I've never been great at math, but I recently took a few minutes to calculate how many times women who menstruate get their periods over the course of their lifetimes. The number I came up with? Over 400 times. Consider how many tampons or pads that is to cycle through every month! Most of them probably end up wrapped in toilet paper and thrown away in the trash, which means they eventually end up in landfills and sewers. That's a whole lot of waste that can be easily avoided by considering other, more sustainable options—of which there are a ton.
Thinx is one of the more well-known brands encouraging women to bleed more responsibly, but there are a lot of other alternatives out there. We might not be able to stop Mother Nature from doing her thing, but we can be conscious of the impact we, in turn, have on Mother Nature.
Thinx confused me when it first came on the market. Do you wear the underwear in place of tampons and/or pads? Or is it more of a back-up? Is it really capable of holding 24 hours worth of first-day period blood? What about four days worth? Do you have to wash them every day or should you buy multiple pairs? Turns out, just as women's cycles are all different, so are the answers to these questions. But for the most part, yes, it is possible to only use a single pair of these and embrace a free-bleeding lifestyle, if that's your thing. A single pair holds up to two tampons worth of blood, so if your flow is on the heavier side and you're worried about spills, you can wear them toward the end of your cycle and use other products (like those listed below) in the interim. But whether you choose to put them on for one day or five, they're a much more sustainable option than single-use products.
Reusable Tampon Applicator
One of the more environmentally harmful aspects of tampons is the plastic applicator in which most come cocooned. A simple solution for this could be just getting over yourself and pushing your tampon in manually every time you need to change it. But a lot of women aren't comfortable with the whole inserting-their-fingers-into-their-bloody-vagina thing. With that in mind, Thinx has created a reusable tampon applicator (called re.t.a) that's designed with "medical-grade materials." It's compact, easy to clean, and can be used with most applicator-free tampons.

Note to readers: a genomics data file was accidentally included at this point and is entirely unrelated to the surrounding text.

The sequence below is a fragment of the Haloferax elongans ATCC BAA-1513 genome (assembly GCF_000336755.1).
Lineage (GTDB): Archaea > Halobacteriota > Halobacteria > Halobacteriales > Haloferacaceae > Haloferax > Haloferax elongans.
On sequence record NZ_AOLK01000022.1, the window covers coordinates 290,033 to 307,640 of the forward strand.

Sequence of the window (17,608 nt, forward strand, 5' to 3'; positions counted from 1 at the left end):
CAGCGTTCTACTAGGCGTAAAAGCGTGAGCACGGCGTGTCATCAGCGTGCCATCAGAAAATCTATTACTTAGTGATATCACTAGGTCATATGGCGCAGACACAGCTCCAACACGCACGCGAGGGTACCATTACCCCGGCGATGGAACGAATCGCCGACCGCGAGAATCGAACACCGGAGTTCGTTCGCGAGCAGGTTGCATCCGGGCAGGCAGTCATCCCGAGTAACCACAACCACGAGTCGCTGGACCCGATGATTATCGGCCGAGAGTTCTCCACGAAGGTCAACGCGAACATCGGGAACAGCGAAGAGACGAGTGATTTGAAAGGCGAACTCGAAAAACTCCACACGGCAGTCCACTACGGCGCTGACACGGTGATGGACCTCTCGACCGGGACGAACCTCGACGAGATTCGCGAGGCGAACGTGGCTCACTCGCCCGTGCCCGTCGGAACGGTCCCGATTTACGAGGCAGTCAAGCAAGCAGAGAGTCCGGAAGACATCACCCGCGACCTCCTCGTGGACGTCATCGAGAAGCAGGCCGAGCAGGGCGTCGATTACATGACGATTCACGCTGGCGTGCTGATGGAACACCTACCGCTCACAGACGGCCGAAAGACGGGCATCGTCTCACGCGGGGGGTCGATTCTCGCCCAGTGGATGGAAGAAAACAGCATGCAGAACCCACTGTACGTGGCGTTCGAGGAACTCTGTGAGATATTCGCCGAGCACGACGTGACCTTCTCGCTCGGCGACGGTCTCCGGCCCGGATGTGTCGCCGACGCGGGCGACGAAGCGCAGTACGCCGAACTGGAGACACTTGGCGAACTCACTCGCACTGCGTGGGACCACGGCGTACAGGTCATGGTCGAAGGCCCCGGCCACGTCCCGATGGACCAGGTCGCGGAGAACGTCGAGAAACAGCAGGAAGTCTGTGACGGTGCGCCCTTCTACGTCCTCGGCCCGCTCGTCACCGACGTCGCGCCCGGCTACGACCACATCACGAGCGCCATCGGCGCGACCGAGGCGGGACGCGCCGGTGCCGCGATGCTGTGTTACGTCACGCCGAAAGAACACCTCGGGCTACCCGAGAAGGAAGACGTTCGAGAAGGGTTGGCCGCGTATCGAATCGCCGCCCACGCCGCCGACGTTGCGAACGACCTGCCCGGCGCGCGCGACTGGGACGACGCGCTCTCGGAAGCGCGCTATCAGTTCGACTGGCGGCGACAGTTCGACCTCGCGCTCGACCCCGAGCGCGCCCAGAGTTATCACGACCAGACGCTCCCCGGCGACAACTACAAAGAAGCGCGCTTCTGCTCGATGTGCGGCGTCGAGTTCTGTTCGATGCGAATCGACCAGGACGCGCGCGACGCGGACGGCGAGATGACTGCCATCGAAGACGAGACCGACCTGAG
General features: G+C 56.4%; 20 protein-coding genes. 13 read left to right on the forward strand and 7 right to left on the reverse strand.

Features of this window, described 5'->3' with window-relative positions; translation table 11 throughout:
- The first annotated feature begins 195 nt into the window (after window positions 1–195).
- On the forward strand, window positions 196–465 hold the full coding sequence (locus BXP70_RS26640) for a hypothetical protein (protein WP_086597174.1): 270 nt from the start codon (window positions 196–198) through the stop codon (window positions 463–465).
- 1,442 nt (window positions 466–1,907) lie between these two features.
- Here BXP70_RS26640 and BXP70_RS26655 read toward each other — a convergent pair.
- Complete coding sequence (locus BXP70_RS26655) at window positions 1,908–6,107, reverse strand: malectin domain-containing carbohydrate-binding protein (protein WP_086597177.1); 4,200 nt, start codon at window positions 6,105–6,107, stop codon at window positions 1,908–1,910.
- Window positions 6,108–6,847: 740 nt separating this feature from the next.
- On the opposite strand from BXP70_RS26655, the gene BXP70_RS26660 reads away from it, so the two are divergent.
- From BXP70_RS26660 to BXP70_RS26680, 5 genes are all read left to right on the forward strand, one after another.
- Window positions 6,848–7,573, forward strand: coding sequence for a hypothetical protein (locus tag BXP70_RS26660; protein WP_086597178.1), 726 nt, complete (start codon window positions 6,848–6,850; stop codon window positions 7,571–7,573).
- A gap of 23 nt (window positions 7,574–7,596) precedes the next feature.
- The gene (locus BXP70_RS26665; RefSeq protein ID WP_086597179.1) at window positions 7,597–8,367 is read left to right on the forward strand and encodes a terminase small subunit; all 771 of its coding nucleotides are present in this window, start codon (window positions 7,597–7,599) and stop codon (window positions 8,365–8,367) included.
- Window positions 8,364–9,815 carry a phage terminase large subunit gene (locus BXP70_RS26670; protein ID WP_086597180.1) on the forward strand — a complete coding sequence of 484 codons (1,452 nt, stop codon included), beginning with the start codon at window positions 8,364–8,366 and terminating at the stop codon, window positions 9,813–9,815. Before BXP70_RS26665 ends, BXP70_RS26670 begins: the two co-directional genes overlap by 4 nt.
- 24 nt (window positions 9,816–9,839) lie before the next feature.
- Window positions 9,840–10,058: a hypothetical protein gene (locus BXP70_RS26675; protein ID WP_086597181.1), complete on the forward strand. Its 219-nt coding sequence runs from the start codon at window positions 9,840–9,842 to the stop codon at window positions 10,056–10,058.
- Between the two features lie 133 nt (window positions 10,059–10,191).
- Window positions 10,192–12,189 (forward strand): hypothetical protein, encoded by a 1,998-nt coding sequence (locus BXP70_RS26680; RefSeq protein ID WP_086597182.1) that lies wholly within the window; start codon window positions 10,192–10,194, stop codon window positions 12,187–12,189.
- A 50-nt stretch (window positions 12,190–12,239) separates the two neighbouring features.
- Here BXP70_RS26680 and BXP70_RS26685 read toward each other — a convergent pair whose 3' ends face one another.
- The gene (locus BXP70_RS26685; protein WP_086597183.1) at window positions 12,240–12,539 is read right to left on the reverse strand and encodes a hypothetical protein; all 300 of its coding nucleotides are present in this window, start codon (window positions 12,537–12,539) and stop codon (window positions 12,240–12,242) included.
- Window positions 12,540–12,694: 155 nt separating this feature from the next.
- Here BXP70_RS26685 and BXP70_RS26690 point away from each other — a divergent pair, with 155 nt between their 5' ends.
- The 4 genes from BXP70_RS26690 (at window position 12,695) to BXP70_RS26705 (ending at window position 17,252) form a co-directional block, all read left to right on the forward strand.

Everyone should probably be using menstrual cups. You only need one and you can use it every cycle for up to 10 years (depending on the brand). Just think about the money you can save and the awkward cashier exchanges you can avoid! We're not only talking money here, though, because it's also great for the environment. Diva Cup, for example, is free of Latex, plastic, dyes, and BPAs.
The one tricky aspect is having to dump it out at the end of the day or once it's full, which is harder to do in public bathrooms and/or at work with your coworkers in the next stall. But you'll have a chance to get real familiar with your flow along with learning the exact shade of your period blood.
But also, we see the hesitation if you're not comfortable with the idea of your blood pooling into a funnel that's been placed inside of you. Which is where cloth pads come into play. They're reusable and can even be cute, if that's what you want. And, don't worry, they don't feel like you're walking around wearing a diaper all day. The brand Lunapads has different variations depending on the kind of protection you need and each purchase supports the program One4Her, which helps young girls in East Africa gain access to menstrual hygiene products.
Organic Cotton Tampons
Did you know that not only do tampons sometimes mess with your pH, but they often contain harmful chemicals and materials? Also, most aren't biodegradable and seven billion are thrown out every year in the U.S. alone. Thankfully, there are a handful of organic brands, like Natracare, that care about both your body and the earth. The brand's tampons are made out of 100 percent organic cotton and are free from pesticides and unnecessary chemicals.
Sea Sponge "Tampons"
Okay, we know this one sounds kinds of prehistoric and DIY and something only true hippie women would think to do, but they actually do work. And it is kind of prehistoric, but in a cool way, because sea sponges have apparently been used for thousands of years by menstruating women—including, supposedly, Cleopatra. The sponges are effectively a tampon alternative, though the main brand that produces them, Jade & Pearl, can't refer to them as such due to FDA regulations. Just know they act in the same way and are sustainably harvested, biodegradable, and reusable for up to six months or more.
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